Kirill Welby Ukraine Russia War religion church

Welby and Kirill demand peace in Ukraine (but woolliness won’t stop war)

The Archbishop of Canterbury and the Patriarch of Moscow have had a video conference in which they both agreed on the need for disciples of Jesus to be peacemakers, and for Russia and Ukraine “to achieve a lasting peace based on justice as soon as possible”. We are told:

During the conversation, Archbishop Justin Welby expressed his grave concern about the war in Ukraine which he said is a great tragedy. He stressed the need for an end to the violence in Ukraine and said that war and violence is never an answer. The Archbishop said we need to find ways to live as neighbours in Europe without the aggression and human suffering which have been too much part of our life and history.

It’s a summary, of course, and we are given no indication of how His Holiness responded to His Grace, but it’s all rather anodyne, isn’t it, if not rather lacking? When is war not ‘concerning’? When is not a ‘tragedy’? Setting aside the apparent abrogation of the Just War theory (if it is “never an answer”, how does a nation restore justice if it is invaded?), where is Archbishop Justin’s robustness of the necessary (you’d have thought) challenge to the fact that His Holiness not only supports the war and justifies the violence, but believes it to be God’s will that Ukraine be defeated because Russia’s opponents are “the forces of evil“?

The website of the Moscow Patriarchate gives a little more detail. Both sides acknowledged the “crisis in Ukraine”, but then we are told:

His Holiness Patriarch Kirill set forth in detail the stand taken by the Russian Orthodox Church on the developments since 2014. They dealt with the humanitarian aspect of the crisis, including the church aid to refugees. His Holiness in particular stressed that each person should have the right to freely confess their faith and speak their mother tongue without being subjected to political persecution for it.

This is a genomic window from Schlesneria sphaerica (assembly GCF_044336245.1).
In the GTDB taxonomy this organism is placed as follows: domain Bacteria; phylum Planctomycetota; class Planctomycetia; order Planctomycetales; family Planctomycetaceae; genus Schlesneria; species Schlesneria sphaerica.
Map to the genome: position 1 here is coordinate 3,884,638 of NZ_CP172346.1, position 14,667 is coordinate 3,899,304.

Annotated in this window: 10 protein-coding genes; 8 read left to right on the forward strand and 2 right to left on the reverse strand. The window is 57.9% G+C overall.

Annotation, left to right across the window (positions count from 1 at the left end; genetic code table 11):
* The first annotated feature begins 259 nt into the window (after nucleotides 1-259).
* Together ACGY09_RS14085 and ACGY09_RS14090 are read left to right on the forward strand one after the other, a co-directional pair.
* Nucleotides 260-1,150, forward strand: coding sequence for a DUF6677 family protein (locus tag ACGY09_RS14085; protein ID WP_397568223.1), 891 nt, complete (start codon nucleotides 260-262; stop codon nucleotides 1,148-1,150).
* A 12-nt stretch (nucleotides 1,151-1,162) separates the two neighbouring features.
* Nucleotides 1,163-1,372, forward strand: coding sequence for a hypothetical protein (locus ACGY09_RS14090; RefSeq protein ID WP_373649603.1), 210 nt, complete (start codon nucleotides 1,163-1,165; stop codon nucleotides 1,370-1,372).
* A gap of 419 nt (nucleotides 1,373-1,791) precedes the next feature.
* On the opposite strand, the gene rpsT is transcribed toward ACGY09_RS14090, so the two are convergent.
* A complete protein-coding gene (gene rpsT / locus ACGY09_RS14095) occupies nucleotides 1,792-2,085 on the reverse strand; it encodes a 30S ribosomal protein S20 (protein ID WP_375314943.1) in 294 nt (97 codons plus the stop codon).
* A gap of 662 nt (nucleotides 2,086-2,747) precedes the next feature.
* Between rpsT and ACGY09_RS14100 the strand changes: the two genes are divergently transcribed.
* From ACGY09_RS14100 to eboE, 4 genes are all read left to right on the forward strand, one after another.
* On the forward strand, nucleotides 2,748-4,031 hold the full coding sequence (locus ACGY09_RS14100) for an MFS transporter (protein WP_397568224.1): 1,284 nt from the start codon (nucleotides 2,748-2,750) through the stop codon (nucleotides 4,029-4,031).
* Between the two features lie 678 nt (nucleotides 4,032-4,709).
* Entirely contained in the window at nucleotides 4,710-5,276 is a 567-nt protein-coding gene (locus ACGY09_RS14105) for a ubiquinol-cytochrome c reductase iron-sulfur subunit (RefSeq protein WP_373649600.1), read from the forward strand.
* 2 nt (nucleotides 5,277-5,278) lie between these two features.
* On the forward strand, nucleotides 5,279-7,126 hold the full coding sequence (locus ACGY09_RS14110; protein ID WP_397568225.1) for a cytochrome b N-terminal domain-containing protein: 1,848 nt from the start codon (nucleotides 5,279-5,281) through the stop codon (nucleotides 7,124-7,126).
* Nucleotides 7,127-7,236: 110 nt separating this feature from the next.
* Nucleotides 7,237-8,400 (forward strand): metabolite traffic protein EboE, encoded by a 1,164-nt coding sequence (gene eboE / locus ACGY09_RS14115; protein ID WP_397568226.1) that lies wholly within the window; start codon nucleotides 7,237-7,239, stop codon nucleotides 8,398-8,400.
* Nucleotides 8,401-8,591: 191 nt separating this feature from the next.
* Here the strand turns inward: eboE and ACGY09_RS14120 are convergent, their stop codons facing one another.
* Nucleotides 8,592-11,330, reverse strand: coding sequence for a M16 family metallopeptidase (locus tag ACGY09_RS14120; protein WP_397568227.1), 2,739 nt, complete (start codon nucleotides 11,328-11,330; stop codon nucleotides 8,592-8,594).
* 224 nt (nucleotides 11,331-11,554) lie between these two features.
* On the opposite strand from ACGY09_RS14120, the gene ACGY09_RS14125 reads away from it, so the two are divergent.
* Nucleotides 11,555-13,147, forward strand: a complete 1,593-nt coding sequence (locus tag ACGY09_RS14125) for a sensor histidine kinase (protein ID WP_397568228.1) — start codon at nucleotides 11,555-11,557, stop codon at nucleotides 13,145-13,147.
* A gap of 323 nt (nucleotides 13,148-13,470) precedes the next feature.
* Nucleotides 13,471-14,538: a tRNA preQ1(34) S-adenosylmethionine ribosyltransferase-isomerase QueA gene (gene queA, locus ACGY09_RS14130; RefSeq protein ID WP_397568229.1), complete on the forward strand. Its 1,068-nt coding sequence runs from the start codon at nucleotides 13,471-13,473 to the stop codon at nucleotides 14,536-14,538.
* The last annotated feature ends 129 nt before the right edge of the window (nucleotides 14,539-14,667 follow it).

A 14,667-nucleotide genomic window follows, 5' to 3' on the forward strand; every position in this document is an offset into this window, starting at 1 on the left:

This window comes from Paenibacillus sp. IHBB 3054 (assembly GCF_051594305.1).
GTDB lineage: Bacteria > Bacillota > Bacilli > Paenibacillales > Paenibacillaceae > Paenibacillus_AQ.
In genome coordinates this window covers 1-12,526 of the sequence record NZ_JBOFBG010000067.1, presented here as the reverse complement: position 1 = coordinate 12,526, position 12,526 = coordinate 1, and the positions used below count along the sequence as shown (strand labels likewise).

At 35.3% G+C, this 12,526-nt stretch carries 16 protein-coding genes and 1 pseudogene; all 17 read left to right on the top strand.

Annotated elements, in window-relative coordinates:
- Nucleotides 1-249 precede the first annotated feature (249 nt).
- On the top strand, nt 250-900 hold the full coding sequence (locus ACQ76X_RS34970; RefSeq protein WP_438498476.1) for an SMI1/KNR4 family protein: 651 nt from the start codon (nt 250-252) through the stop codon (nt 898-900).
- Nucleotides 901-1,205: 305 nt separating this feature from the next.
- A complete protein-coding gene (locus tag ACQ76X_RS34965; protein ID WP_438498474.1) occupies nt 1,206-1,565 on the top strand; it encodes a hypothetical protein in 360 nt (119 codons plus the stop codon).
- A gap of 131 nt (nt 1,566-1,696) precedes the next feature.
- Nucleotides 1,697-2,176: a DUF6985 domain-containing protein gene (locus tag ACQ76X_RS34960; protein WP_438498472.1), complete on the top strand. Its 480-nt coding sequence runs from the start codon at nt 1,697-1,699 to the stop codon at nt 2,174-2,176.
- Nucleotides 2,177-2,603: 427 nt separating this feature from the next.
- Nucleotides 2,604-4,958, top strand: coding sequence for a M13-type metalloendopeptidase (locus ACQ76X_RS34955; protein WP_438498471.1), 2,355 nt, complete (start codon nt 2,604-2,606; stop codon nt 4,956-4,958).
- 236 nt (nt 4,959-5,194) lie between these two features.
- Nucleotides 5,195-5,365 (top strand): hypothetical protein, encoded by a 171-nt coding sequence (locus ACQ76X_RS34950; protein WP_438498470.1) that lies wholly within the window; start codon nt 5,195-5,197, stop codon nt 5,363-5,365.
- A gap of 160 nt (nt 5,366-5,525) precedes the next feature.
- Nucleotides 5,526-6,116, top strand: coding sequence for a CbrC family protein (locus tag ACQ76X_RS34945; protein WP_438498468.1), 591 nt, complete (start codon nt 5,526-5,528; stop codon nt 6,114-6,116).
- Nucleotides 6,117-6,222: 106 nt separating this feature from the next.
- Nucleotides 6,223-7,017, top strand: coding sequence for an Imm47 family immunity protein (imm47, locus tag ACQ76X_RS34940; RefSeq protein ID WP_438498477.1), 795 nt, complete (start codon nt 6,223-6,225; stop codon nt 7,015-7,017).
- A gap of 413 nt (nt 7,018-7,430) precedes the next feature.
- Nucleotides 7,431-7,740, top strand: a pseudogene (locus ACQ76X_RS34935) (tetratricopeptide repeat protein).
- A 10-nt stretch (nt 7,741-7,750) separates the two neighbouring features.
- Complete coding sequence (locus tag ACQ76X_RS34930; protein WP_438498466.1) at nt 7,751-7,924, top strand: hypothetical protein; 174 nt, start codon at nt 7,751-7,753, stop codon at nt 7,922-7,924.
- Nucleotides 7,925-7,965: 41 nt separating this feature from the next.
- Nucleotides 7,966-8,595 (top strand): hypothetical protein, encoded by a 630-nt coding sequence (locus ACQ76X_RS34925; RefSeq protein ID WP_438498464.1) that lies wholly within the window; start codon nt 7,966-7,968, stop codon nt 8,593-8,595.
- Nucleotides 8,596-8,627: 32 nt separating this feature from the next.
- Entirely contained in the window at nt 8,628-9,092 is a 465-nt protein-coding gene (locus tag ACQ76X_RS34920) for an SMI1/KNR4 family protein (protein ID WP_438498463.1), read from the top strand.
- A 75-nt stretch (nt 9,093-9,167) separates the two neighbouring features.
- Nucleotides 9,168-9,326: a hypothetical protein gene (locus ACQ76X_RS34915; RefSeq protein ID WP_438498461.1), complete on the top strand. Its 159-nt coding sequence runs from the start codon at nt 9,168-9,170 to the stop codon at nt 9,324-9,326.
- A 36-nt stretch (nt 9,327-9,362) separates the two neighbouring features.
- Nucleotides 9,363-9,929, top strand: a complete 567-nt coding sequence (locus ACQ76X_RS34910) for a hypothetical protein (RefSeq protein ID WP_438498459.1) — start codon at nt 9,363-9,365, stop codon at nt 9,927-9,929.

This is an allusion to his dissatisfaction with the enduring Kyiv-Moscow Orthodox schism, and a desire to restore the historic ecclesial authority to ordain the Metropolitan of Kyiv in the ‘mother tongue’. There have long been inter-parish and wider regional tensions between Ukrainian Orthodox and Russian Orthodox, with both sides appealing to historic nationalism and political patriotism to bolster their ecclesial jurisdictions. Indeed, churches have been demolished, congregations scattered, and individuals persecuted for their Orthodox beliefs. The Patriarch of Moscow believes military intervention is justified to restore the historic ecclesial order and reconcile the peoples of Russia and Ukraine, “who came from one Kievan baptismal font, are united by common faith, common saints and prayers, and share a common historical fate”.

We are told that Archbishop Justin “appealed to His Holiness to join him in speaking for peace in public”, but who can cavil with that in the absence of any understanding that Kirill’s peace is conditional on the reunification of the Moscow Patriarchate, which necessitates the destruction and humiliation of the schismatic Kyiv Patriarchate? Peace will come, he would say, when the enemies of Christ and the “forces of evil” have ceased their moral depravity and repented of their rebellion.

Pope Francis also had a video conference with the Patriarch of Moscow, which appears to confirm the abrogation of the Just War theory. He said, “At one time we also spoke in our churches of holy war or just war. Today we cannot speak like that. The Christian conscience has developed on the importance of peace. The churches are called to contribute to strengthening peace and justice… Wars are always unjust, because the ones who pay are the people of God.”